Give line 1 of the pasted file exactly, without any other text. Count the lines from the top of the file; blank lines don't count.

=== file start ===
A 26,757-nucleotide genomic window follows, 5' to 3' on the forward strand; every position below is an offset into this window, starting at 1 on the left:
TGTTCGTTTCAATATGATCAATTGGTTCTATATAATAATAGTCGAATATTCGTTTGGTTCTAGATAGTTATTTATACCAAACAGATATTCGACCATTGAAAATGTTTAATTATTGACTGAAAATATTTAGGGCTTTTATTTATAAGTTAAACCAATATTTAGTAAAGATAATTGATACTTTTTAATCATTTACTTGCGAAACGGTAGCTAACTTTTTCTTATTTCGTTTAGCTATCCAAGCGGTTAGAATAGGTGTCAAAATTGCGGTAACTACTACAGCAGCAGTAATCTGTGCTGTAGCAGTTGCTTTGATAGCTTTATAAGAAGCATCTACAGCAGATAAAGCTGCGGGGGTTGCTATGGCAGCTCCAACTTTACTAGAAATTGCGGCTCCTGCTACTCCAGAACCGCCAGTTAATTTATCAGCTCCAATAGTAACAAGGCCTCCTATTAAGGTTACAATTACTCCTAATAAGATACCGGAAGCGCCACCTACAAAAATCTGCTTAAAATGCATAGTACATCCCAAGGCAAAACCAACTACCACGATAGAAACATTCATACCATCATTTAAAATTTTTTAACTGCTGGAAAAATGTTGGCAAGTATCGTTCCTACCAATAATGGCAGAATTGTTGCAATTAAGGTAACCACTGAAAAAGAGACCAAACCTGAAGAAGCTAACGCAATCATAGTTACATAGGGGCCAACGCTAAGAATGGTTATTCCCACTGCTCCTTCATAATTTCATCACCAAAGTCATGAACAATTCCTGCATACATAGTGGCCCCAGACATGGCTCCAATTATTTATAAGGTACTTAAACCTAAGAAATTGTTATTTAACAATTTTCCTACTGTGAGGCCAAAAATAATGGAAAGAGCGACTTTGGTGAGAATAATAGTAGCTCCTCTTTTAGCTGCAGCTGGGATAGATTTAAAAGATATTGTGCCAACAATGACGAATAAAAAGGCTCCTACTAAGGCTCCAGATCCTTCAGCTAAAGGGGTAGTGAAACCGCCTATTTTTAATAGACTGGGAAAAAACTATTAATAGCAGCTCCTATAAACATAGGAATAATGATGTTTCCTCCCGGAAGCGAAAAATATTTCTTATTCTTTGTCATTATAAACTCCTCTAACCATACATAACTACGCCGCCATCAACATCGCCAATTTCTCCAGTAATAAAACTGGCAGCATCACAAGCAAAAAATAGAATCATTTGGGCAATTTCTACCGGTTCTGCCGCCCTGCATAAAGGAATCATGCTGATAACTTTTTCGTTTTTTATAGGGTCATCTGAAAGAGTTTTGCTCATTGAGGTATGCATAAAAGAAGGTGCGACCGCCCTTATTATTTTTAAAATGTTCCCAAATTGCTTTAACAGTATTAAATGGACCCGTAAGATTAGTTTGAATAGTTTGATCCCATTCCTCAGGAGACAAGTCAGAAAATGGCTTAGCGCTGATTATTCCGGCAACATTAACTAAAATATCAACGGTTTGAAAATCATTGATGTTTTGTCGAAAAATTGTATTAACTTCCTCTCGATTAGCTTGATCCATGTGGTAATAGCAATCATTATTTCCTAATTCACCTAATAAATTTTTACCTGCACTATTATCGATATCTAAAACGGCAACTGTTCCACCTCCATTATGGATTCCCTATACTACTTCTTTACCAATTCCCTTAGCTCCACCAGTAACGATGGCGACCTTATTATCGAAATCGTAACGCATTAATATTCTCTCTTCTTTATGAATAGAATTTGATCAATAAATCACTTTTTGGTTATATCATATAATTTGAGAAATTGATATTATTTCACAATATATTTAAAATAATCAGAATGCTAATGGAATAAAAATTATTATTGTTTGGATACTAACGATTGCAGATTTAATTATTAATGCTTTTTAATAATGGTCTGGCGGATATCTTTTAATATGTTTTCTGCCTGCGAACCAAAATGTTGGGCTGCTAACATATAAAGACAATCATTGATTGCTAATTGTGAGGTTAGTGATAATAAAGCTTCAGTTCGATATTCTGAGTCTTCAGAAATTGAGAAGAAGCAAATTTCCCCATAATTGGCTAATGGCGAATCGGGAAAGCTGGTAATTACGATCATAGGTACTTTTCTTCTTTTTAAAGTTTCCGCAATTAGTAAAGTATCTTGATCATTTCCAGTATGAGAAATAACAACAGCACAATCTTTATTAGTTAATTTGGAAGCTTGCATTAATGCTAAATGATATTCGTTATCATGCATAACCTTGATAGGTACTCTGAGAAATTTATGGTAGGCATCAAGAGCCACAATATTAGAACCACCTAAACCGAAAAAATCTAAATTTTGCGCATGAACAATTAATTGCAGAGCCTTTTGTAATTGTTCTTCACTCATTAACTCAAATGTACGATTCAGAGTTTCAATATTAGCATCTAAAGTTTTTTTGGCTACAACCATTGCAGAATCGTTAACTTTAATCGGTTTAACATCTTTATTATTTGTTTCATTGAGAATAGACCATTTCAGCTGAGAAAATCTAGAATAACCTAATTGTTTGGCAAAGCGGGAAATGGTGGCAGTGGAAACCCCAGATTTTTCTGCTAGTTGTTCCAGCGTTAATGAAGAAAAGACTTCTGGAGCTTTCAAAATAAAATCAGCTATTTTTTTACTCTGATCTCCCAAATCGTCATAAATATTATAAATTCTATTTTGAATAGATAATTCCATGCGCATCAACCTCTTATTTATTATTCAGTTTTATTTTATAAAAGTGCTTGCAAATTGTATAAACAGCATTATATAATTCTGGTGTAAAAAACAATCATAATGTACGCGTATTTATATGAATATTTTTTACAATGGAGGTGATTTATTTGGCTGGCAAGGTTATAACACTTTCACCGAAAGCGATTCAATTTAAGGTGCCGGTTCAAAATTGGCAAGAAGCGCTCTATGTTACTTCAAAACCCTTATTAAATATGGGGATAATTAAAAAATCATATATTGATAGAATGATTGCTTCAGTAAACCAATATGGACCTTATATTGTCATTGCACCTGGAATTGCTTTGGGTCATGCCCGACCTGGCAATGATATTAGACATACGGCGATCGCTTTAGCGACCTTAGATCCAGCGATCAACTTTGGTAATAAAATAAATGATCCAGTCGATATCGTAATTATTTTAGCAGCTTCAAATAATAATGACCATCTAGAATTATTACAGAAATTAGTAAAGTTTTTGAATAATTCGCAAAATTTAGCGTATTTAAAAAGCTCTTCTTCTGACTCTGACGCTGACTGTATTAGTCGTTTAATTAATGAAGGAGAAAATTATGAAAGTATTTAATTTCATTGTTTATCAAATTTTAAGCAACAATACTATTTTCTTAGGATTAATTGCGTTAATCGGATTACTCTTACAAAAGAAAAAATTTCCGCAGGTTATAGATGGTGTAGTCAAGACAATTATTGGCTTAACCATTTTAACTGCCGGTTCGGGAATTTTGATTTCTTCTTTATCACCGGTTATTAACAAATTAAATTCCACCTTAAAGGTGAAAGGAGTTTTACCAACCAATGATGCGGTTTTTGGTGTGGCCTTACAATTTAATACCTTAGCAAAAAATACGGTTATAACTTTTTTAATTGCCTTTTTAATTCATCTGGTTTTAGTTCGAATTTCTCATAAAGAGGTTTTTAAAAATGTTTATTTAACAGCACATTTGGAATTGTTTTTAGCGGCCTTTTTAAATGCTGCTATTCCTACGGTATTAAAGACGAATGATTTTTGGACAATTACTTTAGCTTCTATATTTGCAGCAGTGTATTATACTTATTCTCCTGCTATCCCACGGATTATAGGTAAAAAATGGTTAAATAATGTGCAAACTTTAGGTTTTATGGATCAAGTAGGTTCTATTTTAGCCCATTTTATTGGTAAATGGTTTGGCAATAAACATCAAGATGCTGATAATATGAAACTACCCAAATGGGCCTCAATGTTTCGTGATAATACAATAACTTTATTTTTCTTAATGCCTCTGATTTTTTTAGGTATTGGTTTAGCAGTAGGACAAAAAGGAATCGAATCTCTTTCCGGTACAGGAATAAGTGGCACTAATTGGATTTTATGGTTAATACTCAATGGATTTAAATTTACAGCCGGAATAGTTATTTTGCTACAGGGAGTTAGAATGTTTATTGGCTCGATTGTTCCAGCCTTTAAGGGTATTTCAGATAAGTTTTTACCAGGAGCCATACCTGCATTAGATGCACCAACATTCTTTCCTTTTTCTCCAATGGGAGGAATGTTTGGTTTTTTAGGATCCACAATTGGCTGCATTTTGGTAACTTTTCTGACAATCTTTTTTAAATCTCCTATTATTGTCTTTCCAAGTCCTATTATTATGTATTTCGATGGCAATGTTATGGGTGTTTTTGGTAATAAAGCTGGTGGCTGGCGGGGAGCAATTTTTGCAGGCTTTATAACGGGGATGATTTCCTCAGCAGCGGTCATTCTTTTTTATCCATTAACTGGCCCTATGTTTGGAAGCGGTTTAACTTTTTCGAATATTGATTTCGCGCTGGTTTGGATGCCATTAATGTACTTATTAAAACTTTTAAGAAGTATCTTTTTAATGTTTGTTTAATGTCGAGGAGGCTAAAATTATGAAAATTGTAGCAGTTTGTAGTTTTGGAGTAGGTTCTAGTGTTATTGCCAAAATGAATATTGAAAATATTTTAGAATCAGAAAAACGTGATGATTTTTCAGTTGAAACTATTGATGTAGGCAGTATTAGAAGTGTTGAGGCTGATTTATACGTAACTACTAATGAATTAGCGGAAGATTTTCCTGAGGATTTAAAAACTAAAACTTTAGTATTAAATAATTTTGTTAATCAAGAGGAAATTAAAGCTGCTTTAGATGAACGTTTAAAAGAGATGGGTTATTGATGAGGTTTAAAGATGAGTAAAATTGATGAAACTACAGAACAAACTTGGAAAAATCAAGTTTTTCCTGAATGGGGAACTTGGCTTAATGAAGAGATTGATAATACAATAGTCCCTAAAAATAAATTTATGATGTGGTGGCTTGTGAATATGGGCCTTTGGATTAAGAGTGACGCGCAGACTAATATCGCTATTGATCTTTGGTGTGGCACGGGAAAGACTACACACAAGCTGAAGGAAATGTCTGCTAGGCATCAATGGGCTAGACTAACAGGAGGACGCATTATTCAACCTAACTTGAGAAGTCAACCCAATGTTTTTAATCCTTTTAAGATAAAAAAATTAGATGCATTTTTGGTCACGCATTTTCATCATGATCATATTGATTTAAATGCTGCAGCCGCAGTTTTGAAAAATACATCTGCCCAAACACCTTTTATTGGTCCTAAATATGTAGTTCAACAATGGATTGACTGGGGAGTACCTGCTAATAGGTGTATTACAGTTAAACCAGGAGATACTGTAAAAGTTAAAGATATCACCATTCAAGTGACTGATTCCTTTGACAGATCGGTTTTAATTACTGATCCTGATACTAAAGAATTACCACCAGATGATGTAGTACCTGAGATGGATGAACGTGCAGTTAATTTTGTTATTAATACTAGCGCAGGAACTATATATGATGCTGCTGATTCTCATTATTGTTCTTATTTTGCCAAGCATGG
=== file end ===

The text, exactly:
A 26,757-nucleotide genomic window follows, 5' to 3' on the forward strand; every position below is an offset into this window, starting at 1 on the left: